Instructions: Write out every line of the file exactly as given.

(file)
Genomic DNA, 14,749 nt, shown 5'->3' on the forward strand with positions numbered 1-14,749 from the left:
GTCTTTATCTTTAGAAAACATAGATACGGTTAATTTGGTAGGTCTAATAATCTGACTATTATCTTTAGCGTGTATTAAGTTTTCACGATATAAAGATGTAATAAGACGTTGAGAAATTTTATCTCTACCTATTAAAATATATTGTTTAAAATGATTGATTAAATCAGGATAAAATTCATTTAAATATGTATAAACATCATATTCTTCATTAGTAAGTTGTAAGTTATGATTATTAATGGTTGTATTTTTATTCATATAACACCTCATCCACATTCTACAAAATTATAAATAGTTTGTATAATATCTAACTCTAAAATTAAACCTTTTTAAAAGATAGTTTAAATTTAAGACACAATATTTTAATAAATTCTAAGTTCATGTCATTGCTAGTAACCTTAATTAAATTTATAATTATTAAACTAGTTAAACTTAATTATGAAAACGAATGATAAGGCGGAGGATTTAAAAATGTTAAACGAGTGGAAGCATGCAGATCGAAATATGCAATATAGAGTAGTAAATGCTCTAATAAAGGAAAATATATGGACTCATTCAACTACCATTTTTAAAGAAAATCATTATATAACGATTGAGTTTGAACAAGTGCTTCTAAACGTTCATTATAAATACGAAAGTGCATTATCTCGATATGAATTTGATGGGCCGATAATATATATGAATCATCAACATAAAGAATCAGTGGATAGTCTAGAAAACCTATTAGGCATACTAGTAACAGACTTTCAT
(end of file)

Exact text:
Genomic DNA, 14,749 nt, shown 5'->3' on the forward strand with positions numbered 1-14,749 from the left:
GTCTTTATCTTTAGAAAACATAGATACGGTTAATTTGGTAGGTCTAATAATCTGACTATTATCTTTAGCGTGTATTAAGTTTTCACGATATAAAGATGTAATAAGACGTTGAGAAATTTTATCTCTACCTATTAAAATATATTGTTTAAAATGATTGATTAAATCAGGATAAAATTCATTTAAATATGTATAAACATCATATTCTTCATTAGTAAGTTGTAAGTTATGATTATTAATGGTTGTATTTTTATTCATATAACACCTCATCCACATTCTACAAAATTATAAATAGTTTGTATAATATCTAACTCTAAAATTAAACCTTTTTAAAAGATAGTTTAAATTTAAGACACAATATTTTAATAAATTCTAAGTTCATGTCATTGCTAGTAACCTTAATTAAATTTATAATTATTAAACTAGTTAAACTTAATTATGAAAACGAATGATAAGGCGGAGGATTTAAAAATGTTAAACGAGTGGAAGCATGCAGATCGAAATATGCAATATAGAGTAGTAAATGCTCTAATAAAGGAAAATATATGGACTCATTCAACTACCATTTTTAAAGAAAATCATTATATAACGATTGAGTTTGAACAAGTGCTTCTAAACGTTCATTATAAATACGAAAGTGCATTATCTCGATATGAATTTGATGGGCCGATAATATATATGAATCATCAACATAAAGAATCAGTGGATAGTCTAGAAAACCTATTAGGCATACTAGTAACAGACTTTCAT